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References on Drugs and Driving


Dr G.B. Chesher

Department of Pharmacology University of Sydney and National Drug and Alcohol Research Centre University of New South Wales.

Dr Chesher provides an extensive coverage of the latest Australian and overseas research on the impairing effects on driving of cannabis, particularly relative to those of alcohol.

These studies aim to determine whether or not a causal relationship between drug use and a motor vehicle crash exists.
I shall look at each of the above factors and will compare the two drugs alcohol and cannabis in the light of current evidence. In interests of time and space I have in this summary referred to reviews of the literature and have made only a brief description of the studies themselves. A fuller description of these can of course be sourced from the original literature of the cited reviews.
3.1 Pharmacology
First, the drugs themselves. With the increase in pharmacological knowledge it is known that most drugs act upon specific receptors. A receptor is a specific site in tissues, frequently on the cell membrane, which has a specific structural affinity (shape) for a naturally occurring molecule. The interaction between receptor and the endogenous molecule is part of the body's normal, physiological functioning. Most drugs exert their activity by acting upon these receptors. Examples of such drug-receptor interactions are the opioids (morphine etc) and the opioid receptors; the antihistamines and the histamine receptors and the benzodiazepines which act on the benzodiazepine receptors. The endogenous substances that physiologically act on these receptors are, respectively, the endorphins and enkephalins on the opioid receptors; histamine on the histamine receptors; however the identification of the physiological substance for the benzodiazepine receptor has yet to be identified.
Research within the last five years has revealed that the cannabinoids, such as delta-9-tetrahydrocannabinol (THC) from the cannabis plant exert their effects on specific receptors known as the cannabinoid receptors. To date two cannabinoid receptors have been described and an endogenous (physiological) substance has been identified. This has been given the name 'anandamide'. It is very likely that in the near future more cannabinoid receptors will be described and more endogenous substances that act on these receptors will be identified. An historical overview of these findings has recently been published.
In contrast, the evidence strongly indicates that the drug alcohol does not act on a specific receptor, but acts more widely in a non-specific manner on the cell membranes themselves. This understanding is supported by the evidence that alcohol exerts effects on most of the tissues of the body and in excess is toxic to most tissues. The reader is referred to a recent review on this subject by Dufor and Caces.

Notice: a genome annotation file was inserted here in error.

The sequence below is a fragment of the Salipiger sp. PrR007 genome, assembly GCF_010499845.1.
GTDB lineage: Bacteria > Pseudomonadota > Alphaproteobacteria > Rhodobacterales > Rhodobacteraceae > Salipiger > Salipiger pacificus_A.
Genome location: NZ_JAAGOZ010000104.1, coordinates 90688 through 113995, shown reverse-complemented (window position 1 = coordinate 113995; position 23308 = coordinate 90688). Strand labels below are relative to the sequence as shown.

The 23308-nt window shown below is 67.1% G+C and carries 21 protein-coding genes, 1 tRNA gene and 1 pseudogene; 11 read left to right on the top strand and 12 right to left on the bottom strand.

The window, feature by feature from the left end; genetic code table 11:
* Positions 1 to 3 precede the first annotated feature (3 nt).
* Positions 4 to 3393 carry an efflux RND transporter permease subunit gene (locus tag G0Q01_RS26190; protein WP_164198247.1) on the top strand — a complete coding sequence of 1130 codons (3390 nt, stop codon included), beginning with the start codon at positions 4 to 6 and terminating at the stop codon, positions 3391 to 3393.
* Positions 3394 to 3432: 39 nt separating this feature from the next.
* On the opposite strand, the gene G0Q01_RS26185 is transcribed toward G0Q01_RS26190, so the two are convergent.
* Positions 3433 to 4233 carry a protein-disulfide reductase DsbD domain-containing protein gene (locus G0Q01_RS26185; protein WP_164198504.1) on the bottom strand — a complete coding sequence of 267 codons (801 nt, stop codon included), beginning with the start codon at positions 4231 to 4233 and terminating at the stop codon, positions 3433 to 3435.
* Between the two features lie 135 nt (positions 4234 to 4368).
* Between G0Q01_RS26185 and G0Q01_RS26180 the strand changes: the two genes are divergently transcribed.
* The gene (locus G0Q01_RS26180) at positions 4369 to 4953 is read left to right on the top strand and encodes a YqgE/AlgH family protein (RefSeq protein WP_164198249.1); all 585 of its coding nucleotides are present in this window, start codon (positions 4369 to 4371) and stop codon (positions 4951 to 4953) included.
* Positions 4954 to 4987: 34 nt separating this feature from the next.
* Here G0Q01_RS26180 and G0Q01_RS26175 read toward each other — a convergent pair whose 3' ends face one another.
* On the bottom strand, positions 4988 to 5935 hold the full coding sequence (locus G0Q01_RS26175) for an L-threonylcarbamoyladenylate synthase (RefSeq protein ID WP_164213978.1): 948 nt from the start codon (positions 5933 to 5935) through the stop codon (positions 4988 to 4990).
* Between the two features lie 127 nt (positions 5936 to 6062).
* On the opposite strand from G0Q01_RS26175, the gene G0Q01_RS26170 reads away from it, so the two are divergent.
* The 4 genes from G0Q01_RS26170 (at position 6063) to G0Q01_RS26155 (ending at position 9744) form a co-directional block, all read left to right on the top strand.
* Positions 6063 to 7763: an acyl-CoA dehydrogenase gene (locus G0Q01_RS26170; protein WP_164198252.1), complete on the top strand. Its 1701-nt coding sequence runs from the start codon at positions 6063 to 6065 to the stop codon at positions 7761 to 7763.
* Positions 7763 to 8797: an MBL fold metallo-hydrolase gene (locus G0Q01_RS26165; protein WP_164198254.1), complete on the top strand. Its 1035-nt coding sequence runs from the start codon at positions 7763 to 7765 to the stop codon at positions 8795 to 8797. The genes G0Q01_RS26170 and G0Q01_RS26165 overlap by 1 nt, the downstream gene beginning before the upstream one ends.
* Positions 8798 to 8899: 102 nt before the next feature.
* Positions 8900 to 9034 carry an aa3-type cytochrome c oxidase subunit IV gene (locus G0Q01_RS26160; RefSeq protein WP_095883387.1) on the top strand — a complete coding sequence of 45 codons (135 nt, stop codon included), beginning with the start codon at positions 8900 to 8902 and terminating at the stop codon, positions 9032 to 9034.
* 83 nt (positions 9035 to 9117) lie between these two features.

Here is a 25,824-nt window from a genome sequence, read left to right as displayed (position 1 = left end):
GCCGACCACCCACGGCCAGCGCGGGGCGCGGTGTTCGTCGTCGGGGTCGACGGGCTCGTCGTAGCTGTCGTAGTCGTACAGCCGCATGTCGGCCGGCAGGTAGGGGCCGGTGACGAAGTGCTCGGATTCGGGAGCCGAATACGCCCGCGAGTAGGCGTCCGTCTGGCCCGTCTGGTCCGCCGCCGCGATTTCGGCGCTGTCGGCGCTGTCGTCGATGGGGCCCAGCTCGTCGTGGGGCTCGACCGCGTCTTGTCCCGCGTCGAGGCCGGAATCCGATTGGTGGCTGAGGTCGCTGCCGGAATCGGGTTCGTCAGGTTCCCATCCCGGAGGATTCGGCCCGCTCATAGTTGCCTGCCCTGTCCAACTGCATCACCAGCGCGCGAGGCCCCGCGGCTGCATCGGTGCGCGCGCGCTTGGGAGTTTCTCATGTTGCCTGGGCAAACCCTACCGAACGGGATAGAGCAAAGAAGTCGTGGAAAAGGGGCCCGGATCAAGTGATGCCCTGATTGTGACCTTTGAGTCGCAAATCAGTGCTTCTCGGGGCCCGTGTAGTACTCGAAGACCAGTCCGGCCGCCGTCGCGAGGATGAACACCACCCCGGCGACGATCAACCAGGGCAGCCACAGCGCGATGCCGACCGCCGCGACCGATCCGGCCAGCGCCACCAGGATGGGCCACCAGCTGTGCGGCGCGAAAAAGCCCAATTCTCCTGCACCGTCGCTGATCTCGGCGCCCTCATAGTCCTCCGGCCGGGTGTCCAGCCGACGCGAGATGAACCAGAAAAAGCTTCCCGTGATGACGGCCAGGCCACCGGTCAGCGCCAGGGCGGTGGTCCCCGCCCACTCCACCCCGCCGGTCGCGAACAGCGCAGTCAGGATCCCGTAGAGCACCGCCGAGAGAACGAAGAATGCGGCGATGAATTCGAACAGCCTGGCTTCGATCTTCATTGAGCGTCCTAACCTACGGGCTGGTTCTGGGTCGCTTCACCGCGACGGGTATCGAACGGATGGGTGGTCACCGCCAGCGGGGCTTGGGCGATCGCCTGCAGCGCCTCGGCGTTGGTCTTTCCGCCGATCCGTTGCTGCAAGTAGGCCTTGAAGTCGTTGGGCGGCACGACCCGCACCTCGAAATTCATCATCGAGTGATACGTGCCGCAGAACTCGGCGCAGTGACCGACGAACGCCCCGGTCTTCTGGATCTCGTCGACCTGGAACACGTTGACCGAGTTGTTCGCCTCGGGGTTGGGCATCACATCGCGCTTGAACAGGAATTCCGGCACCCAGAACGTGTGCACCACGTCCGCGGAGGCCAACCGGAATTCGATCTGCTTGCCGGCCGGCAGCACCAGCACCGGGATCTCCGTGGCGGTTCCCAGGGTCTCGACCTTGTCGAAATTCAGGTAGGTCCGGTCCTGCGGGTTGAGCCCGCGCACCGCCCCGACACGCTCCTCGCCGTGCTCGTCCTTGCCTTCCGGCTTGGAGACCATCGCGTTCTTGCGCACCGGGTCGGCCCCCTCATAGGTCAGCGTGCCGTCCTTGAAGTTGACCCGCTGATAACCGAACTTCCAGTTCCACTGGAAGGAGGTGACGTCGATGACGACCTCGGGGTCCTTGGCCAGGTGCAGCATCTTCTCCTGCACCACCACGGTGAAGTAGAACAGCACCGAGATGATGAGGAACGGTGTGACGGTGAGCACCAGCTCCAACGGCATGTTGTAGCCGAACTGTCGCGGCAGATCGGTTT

Drugs which act upon a specific receptor produce their effects in doses measured usually as nanograms or micrograms per kilogram of body weight. Alcohol doses are measured in grams per kilogram - many hundreds of thousands times greater than those of most other drugs. Alcohol is a very non-specific drug.
Another important factor is that receptor-specific drugs exert their activity only on those cells which bear the specific receptor. In the case of the cannabinoids these receptors are found only in the brain in the basal ganglia, the cerebellum, the brain stem, thalamic nuclei, hypothalamus and corpus callosum. On the other hand alcohol affects all nerve cells to which it is delivered by the circulating blood.
Consequently it is not surprising that differences in the action of alcohol and the cannabinoids have been described in their effects on mood and behaviour. These will be discussed below.
3.2 Pharmacokinetics
The pharmacokinetics of alcohol and the cannabinoids could hardly be more different.
The apparent volume of distribution of alcohol (the volume of fluid in which the drug seems to be dissolved throughout the body) is quite low, consisting of the 41 litres of body water, providing a value of about 0.59 litres/kg. Cannabinoids, on the other hand, are very fat soluble and have a high volume of distribution which has been estimated to be about 10 litres/kg.
The meaning of these values is that the concentration of alcohol in the blood provides a reliable estimate of the concentration of the drug in the brain. This in turn provides a reliable estimate of the degree of impairment of the drinker. In addition to this, alcohol is excreted via the lungs to the breath and the blood : breath ratio is such that the determination of the alcohol in breath provides a reliable estimate of the blood alcohol concentration. It is because of these pharmacokinetic properties of alcohol that it has been possible to accumulate the epidemiological data upon which our drink-driving laws have been based.